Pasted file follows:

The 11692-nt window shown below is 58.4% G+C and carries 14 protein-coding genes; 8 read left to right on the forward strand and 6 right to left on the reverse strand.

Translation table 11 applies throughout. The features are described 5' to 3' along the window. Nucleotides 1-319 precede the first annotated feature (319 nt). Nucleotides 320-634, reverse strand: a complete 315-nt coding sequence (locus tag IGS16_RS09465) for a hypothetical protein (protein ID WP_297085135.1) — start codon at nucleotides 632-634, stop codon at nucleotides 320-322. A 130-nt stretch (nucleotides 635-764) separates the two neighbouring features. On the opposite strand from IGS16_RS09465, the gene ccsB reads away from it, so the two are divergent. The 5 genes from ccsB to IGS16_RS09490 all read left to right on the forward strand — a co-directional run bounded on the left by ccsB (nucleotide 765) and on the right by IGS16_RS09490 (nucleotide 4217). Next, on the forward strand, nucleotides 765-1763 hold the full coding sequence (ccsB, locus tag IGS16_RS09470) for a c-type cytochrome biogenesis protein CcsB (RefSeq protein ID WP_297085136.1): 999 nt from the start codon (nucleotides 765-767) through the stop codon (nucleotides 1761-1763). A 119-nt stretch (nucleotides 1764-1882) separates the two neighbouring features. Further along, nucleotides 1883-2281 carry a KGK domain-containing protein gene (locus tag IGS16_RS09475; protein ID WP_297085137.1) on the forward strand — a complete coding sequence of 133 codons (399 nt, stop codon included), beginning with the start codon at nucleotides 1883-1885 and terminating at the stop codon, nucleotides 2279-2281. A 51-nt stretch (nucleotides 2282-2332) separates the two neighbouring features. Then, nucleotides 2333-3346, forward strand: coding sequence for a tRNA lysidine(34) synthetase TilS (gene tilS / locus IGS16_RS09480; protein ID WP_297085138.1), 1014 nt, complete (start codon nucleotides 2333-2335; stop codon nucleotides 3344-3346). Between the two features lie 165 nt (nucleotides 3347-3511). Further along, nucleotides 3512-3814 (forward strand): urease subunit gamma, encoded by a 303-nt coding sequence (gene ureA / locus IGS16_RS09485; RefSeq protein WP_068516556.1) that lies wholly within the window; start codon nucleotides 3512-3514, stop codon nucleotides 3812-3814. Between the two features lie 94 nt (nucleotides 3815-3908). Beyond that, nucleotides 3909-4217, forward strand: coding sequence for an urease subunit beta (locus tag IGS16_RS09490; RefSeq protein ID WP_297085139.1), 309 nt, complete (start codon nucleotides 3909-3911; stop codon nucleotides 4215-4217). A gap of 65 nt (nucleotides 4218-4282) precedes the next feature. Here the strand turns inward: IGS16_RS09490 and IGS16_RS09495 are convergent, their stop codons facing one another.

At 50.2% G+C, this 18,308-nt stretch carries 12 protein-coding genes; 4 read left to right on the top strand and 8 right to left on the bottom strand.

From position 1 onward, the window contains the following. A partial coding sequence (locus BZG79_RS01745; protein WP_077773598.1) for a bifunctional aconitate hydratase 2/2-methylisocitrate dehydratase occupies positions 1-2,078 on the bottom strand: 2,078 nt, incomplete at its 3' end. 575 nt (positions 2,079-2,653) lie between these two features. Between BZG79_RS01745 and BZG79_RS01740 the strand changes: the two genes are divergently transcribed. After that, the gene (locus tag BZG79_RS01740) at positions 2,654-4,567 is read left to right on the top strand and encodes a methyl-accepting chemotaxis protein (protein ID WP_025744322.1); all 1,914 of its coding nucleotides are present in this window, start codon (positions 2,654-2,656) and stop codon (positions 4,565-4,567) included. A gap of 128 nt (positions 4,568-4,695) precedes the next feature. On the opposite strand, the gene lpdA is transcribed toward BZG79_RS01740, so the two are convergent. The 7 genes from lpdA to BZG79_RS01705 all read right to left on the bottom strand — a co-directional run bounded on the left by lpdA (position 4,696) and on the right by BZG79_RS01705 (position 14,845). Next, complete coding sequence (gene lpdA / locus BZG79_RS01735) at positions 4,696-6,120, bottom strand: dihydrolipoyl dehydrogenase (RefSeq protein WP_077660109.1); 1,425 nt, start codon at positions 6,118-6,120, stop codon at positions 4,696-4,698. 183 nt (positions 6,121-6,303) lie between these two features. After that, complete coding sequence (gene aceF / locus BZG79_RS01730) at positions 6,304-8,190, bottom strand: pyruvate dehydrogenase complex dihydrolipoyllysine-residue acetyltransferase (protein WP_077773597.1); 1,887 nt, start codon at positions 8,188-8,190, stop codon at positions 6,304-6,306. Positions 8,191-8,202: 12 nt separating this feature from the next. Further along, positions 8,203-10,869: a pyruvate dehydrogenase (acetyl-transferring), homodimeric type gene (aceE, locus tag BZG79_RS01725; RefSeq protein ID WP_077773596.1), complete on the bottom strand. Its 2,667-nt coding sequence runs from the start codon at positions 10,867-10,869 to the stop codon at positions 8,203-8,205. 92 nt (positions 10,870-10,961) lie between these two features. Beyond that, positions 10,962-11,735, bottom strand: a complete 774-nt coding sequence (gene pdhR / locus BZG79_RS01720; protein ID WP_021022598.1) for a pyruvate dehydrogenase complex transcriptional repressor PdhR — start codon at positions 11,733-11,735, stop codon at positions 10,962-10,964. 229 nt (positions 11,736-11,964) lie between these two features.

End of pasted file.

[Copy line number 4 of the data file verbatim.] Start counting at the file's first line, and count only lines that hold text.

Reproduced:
From position 1 onward, the window contains the following. A partial coding sequence (locus BZG79_RS01745; protein WP_077773598.1) for a bifunctional aconitate hydratase 2/2-methylisocitrate dehydratase occupies positions 1-2,078 on the bottom strand: 2,078 nt, incomplete at its 3' end. 575 nt (positions 2,079-2,653) lie between these two features. Between BZG79_RS01745 and BZG79_RS01740 the strand changes: the two genes are divergently transcribed. After that, the gene (locus tag BZG79_RS01740) at positions 2,654-4,567 is read left to right on the top strand and encodes a methyl-accepting chemotaxis protein (protein ID WP_025744322.1); all 1,914 of its coding nucleotides are present in this window, start codon (positions 2,654-2,656) and stop codon (positions 4,565-4,567) included. A gap of 128 nt (positions 4,568-4,695) precedes the next feature. On the opposite strand, the gene lpdA is transcribed toward BZG79_RS01740, so the two are convergent. The 7 genes from lpdA to BZG79_RS01705 all read right to left on the bottom strand — a co-directional run bounded on the left by lpdA (position 4,696) and on the right by BZG79_RS01705 (position 14,845). Next, complete coding sequence (gene lpdA / locus BZG79_RS01735) at positions 4,696-6,120, bottom strand: dihydrolipoyl dehydrogenase (RefSeq protein WP_077660109.1); 1,425 nt, start codon at positions 6,118-6,120, stop codon at positions 4,696-4,698. 183 nt (positions 6,121-6,303) lie between these two features. After that, complete coding sequence (gene aceF / locus BZG79_RS01730) at positions 6,304-8,190, bottom strand: pyruvate dehydrogenase complex dihydrolipoyllysine-residue acetyltransferase (protein WP_077773597.1); 1,887 nt, start codon at positions 8,188-8,190, stop codon at positions 6,304-6,306. Positions 8,191-8,202: 12 nt separating this feature from the next. Further along, positions 8,203-10,869: a pyruvate dehydrogenase (acetyl-transferring), homodimeric type gene (aceE, locus tag BZG79_RS01725; RefSeq protein ID WP_077773596.1), complete on the bottom strand. Its 2,667-nt coding sequence runs from the start codon at positions 10,867-10,869 to the stop codon at positions 8,203-8,205. 92 nt (positions 10,870-10,961) lie between these two features. Beyond that, positions 10,962-11,735, bottom strand: a complete 774-nt coding sequence (gene pdhR / locus BZG79_RS01720; protein ID WP_021022598.1) for a pyruvate dehydrogenase complex transcriptional repressor PdhR — start codon at positions 11,733-11,735, stop codon at positions 10,962-10,964. 229 nt (positions 11,736-11,964) lie between these two features.